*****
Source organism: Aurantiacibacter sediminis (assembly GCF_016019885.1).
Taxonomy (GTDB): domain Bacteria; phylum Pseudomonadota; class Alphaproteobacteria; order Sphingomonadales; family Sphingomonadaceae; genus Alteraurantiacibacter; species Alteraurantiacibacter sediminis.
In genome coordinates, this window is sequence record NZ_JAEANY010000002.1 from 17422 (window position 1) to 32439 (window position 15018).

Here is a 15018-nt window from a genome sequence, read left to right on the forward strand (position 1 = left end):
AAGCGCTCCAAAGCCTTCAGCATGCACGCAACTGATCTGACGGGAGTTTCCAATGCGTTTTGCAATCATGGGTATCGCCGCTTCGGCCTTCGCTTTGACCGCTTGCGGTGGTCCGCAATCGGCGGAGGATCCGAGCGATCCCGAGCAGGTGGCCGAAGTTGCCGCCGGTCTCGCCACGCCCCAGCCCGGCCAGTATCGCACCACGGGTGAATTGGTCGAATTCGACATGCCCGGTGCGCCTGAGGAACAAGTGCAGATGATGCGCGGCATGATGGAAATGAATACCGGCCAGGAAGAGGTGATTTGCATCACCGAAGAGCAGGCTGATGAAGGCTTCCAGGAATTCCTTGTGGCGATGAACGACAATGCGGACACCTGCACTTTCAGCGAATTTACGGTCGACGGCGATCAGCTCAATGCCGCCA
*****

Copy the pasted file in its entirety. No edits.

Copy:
Source organism: Aurantiacibacter sediminis (assembly GCF_016019885.1).
Taxonomy (GTDB): domain Bacteria; phylum Pseudomonadota; class Alphaproteobacteria; order Sphingomonadales; family Sphingomonadaceae; genus Alteraurantiacibacter; species Alteraurantiacibacter sediminis.
In genome coordinates, this window is sequence record NZ_JAEANY010000002.1 from 17422 (window position 1) to 32439 (window position 15018).

Here is a 15018-nt window from a genome sequence, read left to right on the forward strand (position 1 = left end):
AAGCGCTCCAAAGCCTTCAGCATGCACGCAACTGATCTGACGGGAGTTTCCAATGCGTTTTGCAATCATGGGTATCGCCGCTTCGGCCTTCGCTTTGACCGCTTGCGGTGGTCCGCAATCGGCGGAGGATCCGAGCGATCCCGAGCAGGTGGCCGAAGTTGCCGCCGGTCTCGCCACGCCCCAGCCCGGCCAGTATCGCACCACGGGTGAATTGGTCGAATTCGACATGCCCGGTGCGCCTGAGGAACAAGTGCAGATGATGCGCGGCATGATGGAAATGAATACCGGCCAGGAAGAGGTGATTTGCATCACCGAAGAGCAGGCTGATGAAGGCTTCCAGGAATTCCTTGTGGCGATGAACGACAATGCGGACACCTGCACTTTCAGCGAATTTACGGTCGACGGCGATCAGCTCAATGCCGCCA